Then you will read better explantions of how env maps work. You learn more by trial and error.

If other members reading this have links to offer please do.

Also try searching for env map in the search engine on this site for more info.

Lastly, in the Tutorials section on this site there is a reflection tutorial.

Keep going. It take practice. No problem with helping. We all need it.


(marcanth) #9

Thanks, ec2.

Actually, I already read that tutorial (not entirely, have to practice the last one, with many reflecting spheres). I have seen many tutorials about reflections, but they say different things, and those settings I put here I saw from these tutorials… I did an experience today, but right now I am a little confused about the method (with the empty). I will post it here soon… LOL


(ec2) #10

Here is another great tutorial.

BdgM’s Spherical Env Map Tutorial

Good luck!


(marcanth) #11

:slight_smile: Thanks, ec2. I will check this tutorial too… Well, I must confess that I already had donwloaded this tutorial. Pretty interesting and valid… However, the “reflection” is the same of the mountains behind the ball. Well, anyway, this is valid, because we can learn how to make reflections and things related. For a true reflection, in this case, what the ball would reflect, we would not be able to see, right? That would be behind the camera. Well, I must say that, however, we get good results doing reflections this way too, so it is valid. I was used to make this kind of reflections using the very interesting 3D Studio 4.0, for DOS, I guess you remember? With 3DS 4 it was pretty easy to set a lamp to make radiosity, if I remember well and we even had “projector lights”. Well, I guess that this is what we have now in Blender Publisher 2.25, isn’t it?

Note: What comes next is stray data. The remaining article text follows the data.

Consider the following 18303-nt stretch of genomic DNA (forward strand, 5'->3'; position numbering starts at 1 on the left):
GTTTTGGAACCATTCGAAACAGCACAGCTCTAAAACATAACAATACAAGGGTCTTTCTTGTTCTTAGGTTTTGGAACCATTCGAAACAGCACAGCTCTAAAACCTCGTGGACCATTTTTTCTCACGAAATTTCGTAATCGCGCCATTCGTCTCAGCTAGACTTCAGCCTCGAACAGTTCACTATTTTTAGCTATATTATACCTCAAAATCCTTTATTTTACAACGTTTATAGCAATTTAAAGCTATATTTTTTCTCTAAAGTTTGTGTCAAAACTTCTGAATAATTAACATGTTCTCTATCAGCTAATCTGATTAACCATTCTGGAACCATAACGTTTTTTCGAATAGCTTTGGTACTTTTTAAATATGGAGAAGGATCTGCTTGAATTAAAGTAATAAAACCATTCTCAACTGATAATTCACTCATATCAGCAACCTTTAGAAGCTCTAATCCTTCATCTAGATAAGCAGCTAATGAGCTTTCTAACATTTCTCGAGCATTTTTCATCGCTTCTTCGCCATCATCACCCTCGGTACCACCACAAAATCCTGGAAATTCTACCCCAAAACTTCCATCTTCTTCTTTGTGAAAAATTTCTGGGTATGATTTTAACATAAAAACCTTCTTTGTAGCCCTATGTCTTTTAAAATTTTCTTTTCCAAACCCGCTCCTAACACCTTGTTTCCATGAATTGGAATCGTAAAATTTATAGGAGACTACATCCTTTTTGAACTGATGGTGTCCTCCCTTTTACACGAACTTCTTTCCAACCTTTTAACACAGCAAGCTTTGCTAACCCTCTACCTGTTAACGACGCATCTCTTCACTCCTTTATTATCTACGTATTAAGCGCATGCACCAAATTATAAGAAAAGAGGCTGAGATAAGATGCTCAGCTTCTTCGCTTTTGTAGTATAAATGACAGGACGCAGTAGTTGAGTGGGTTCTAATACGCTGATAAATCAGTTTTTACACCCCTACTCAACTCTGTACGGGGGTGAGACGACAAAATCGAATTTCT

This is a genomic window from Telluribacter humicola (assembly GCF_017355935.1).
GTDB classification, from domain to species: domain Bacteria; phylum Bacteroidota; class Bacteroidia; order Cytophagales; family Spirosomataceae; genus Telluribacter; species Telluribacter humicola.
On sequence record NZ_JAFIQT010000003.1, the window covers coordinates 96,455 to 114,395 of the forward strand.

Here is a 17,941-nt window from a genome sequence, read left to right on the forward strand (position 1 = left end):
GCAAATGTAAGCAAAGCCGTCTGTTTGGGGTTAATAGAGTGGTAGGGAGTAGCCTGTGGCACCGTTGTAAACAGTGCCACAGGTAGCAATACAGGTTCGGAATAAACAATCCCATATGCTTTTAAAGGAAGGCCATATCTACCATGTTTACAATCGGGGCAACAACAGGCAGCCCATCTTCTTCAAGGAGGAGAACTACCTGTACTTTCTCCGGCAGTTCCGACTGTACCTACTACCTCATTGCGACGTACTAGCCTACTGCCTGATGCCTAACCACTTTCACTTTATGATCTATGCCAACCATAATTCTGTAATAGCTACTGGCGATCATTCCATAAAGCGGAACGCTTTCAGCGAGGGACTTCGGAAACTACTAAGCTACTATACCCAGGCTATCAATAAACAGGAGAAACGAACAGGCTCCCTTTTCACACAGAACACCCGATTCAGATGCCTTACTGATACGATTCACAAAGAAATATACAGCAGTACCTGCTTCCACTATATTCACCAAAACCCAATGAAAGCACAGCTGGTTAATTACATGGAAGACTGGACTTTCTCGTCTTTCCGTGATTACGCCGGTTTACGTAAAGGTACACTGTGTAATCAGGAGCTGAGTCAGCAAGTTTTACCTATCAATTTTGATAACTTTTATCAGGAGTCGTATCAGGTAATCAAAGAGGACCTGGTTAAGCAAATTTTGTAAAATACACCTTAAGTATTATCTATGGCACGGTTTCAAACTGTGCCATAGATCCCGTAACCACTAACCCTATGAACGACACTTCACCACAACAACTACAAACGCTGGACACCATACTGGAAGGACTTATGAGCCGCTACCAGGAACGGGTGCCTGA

Sorry not to return yesterday. Got some things to do. Anyway, I have read here that many people like to use envmaps to make reflections, which is valid in many cases, but I think that it has some problems as the reflections aren’t as good as those when we use an empty. Well, this is what I think, according to some experiences… Even using just the envmap (with no empties) and putting the sphere to another layer and adjust the envmap not to render that layer, the result is still problematic, or maybe I could be doing something wrong, but I will be able to find out more exactly just when I follow these tutorials you mentioned.

I was thinking about something… Would Blender invert a reflection (upside down) if we use a “concave” mirror? Just like when you see yourself in a polished (new one) spoon? I will check this… just curious…

I may seem sometimes a little perfectionist, but I am just curious to learn what can be done and what cannot… and how to achieve a good result. Well, I have a lot to learn… and love to.

Thanks ec2,
Andre